Finally going for it...

dcdavies
dcdavies Member Posts: 26
edited 16. Apr 2016, 07:45 in Living with Arthritis archive
Hi everyone!

Its been a number of years since I was active on this forum and for that I apologise as everyone was so friendly and helpful. Back then I was in a dilemma about whether to have a THR of the right hip or not. Ultimately I decided to put off the operation. I managed two years, however with a particularly bad winter and symptoms getting worse, I saw my orthopaedic surgeon again who advised that THR really was the only option now as I am completely bone on bone. However he had a little surprise for me as the left side has now degraded to the same extent. The long and short is that I've decided to go ahead with the procedure. The reasons for the decision are:

1. The bad days now outnumber the good days;
2. The pain is always there now to some extent;
3. Recently I have found that I can only walk for 10 minutes before I am in excruciating pain and I have to limp home;
4. My 5 year old daughter is getting more active and I cant keep up with her;
5. My main interests revolve around physical activities. If I do these I end up having around a week of really bad days/nights of pain and I am usually only just recovered for my next session!
6. My consultant advised me that the left one is on the cusp of needing replaced. I think the only reason he has not recommended it is that it is not giving me any significant pain yet. So I figure its best getting one done first; and
7. I'm still fit and hope this will mean a better outcome for the THR. Having said that, I have noticed weakness in my right side when bending down and usually have to support myself on something....

My concerns are:

1. What the new hip will be like versus my damaged hip. I've heard various differing opinions of what the limitations would be;
2. That I have this done and the pain in my knee/thigh/back is still there;
3. My surgeon has advised me that the right leg may feel longer than the left. I have an element of OCD and worry that I'll focus on that (silly I know); and
4. I'm only 40 and will ultimately need a revision somewhere down the line.

Anyway, I'd love to chat to anyone on the forum about this and their experiences and also, if there are any people who have just found themselves in my situation who are curious about the procedure, I'm happy to provide updates as I progress towards surgery and beyond.

Finally, I would say I am definitely getting anxious about this and whether its the right decision or not. All I can do is stay focused on my reasons for doing it.

Thanks,


David.

Comments

  • stickywicket
    stickywicket Member Posts: 27,224
    edited 30. Nov -1, 00:00
    Hello again, David :) It sounds as if you have kept your hip going as long as possible and now is the time to let the surgeon take over. I've had two THRs. They're an amazingly successful operation and have transformed many people's lives.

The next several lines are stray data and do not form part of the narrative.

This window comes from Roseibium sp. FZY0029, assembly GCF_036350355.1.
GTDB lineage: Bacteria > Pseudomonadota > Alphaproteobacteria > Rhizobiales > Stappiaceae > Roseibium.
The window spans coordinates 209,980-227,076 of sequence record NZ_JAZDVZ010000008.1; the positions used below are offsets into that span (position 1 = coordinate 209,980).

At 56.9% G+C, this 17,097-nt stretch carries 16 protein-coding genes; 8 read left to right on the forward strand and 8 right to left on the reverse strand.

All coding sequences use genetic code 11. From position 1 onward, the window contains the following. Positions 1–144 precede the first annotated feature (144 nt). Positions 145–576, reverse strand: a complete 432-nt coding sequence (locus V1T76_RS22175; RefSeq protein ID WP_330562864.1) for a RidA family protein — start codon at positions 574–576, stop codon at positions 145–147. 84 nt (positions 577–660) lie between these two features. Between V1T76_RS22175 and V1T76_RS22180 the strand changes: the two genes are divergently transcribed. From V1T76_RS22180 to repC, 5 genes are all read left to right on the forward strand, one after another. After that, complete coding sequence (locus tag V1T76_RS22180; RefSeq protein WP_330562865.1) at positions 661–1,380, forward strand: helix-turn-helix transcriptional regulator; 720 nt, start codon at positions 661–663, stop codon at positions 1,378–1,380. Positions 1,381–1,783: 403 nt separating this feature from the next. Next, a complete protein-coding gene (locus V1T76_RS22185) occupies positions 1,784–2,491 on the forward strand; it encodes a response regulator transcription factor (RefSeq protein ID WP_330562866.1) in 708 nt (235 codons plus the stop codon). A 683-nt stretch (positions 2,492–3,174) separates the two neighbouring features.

If you look lower down this page you'll see a thread by 'newhipandy' giving us the latest report on her THR. A search of her other posts will show how she detailed the whole process, with people like you in mind, so that anyone reading her threads would have a good idea of what was to come and what would happen next.

    As regards your questions:

    1. The new hip will, eventually, be painfree. I've never personally found there was anything I could do with my originals that I couldn't with the THR though high impact sports are not recommended. You have to be careful at first not to dislocate the new joint but, once you have strengthened the surrounding muscles with the exercises given, that shouldn't be a problem.

    2. There are never any guarantees about pain. A THR is a solution for a worn out hip, not for anywhere else. I'd guess that at least some of your pain in your knees/ thighs and back is referred pain from the bad hip. Insofar as it is, it should go but, if you do have OA there too it won't.

    3. A good surgeon operating on a first THR should be able to get the legs more or less even but, as with everything else, there are no guarantees. I'd imagine the discrepancy, if there was one, would be no more than could be corrected by using an extra insole in one shoe though it might feel a bit odd at first until the leg muscles strengthen.

    4. You won't necessarily need a revision. I have a 35 yr old TKR and a 23(ish) yr old THR. Take care of them and they last. When I had my first TKRs at age 35 (I have RA) I knew they probably wouldn't last me out but I figured my young children required a Mum as fit as possible. I've never regretted it.

    Anyway, have a read of 'newhiopandy''s threads and see what you think.
  • barbara12
    barbara12 Member Posts: 21,279